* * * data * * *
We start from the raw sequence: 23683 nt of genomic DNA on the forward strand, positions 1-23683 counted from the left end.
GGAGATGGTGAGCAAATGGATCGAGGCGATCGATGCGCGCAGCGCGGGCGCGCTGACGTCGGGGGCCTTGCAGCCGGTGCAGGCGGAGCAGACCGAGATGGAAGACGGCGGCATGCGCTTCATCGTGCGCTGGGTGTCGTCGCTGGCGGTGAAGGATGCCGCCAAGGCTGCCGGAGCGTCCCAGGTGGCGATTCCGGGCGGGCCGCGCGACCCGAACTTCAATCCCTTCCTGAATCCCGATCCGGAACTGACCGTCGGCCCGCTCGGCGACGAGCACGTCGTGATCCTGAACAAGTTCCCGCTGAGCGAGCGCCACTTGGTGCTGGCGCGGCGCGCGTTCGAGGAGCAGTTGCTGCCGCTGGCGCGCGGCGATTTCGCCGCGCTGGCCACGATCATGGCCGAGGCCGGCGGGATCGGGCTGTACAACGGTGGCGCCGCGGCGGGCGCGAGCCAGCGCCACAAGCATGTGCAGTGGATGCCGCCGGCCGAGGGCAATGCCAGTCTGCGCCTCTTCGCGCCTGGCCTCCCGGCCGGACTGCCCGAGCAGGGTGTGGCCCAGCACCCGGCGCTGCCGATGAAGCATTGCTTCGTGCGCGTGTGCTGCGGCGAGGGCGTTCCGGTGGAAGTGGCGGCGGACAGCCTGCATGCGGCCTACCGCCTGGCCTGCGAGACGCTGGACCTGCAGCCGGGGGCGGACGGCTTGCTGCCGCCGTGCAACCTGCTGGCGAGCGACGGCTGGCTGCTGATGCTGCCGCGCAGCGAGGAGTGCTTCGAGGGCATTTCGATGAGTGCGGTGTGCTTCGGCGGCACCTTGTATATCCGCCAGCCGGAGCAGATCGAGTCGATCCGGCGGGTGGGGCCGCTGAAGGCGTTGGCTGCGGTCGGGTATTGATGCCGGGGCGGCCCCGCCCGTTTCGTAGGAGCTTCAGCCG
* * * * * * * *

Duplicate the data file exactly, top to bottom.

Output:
We start from the raw sequence: 23683 nt of genomic DNA on the forward strand, positions 1-23683 counted from the left end.
GGAGATGGTGAGCAAATGGATCGAGGCGATCGATGCGCGCAGCGCGGGCGCGCTGACGTCGGGGGCCTTGCAGCCGGTGCAGGCGGAGCAGACCGAGATGGAAGACGGCGGCATGCGCTTCATCGTGCGCTGGGTGTCGTCGCTGGCGGTGAAGGATGCCGCCAAGGCTGCCGGAGCGTCCCAGGTGGCGATTCCGGGCGGGCCGCGCGACCCGAACTTCAATCCCTTCCTGAATCCCGATCCGGAACTGACCGTCGGCCCGCTCGGCGACGAGCACGTCGTGATCCTGAACAAGTTCCCGCTGAGCGAGCGCCACTTGGTGCTGGCGCGGCGCGCGTTCGAGGAGCAGTTGCTGCCGCTGGCGCGCGGCGATTTCGCCGCGCTGGCCACGATCATGGCCGAGGCCGGCGGGATCGGGCTGTACAACGGTGGCGCCGCGGCGGGCGCGAGCCAGCGCCACAAGCATGTGCAGTGGATGCCGCCGGCCGAGGGCAATGCCAGTCTGCGCCTCTTCGCGCCTGGCCTCCCGGCCGGACTGCCCGAGCAGGGTGTGGCCCAGCACCCGGCGCTGCCGATGAAGCATTGCTTCGTGCGCGTGTGCTGCGGCGAGGGCGTTCCGGTGGAAGTGGCGGCGGACAGCCTGCATGCGGCCTACCGCCTGGCCTGCGAGACGCTGGACCTGCAGCCGGGGGCGGACGGCTTGCTGCCGCCGTGCAACCTGCTGGCGAGCGACGGCTGGCTGCTGATGCTGCCGCGCAGCGAGGAGTGCTTCGAGGGCATTTCGATGAGTGCGGTGTGCTTCGGCGGCACCTTGTATATCCGCCAGCCGGAGCAGATCGAGTCGATCCGGCGGGTGGGGCCGCTGAAGGCGTTGGCTGCGGTCGGGTATTGATGCCGGGGCGGCCCCGCCCGTTTCGTAGGAGCTTCAGCCG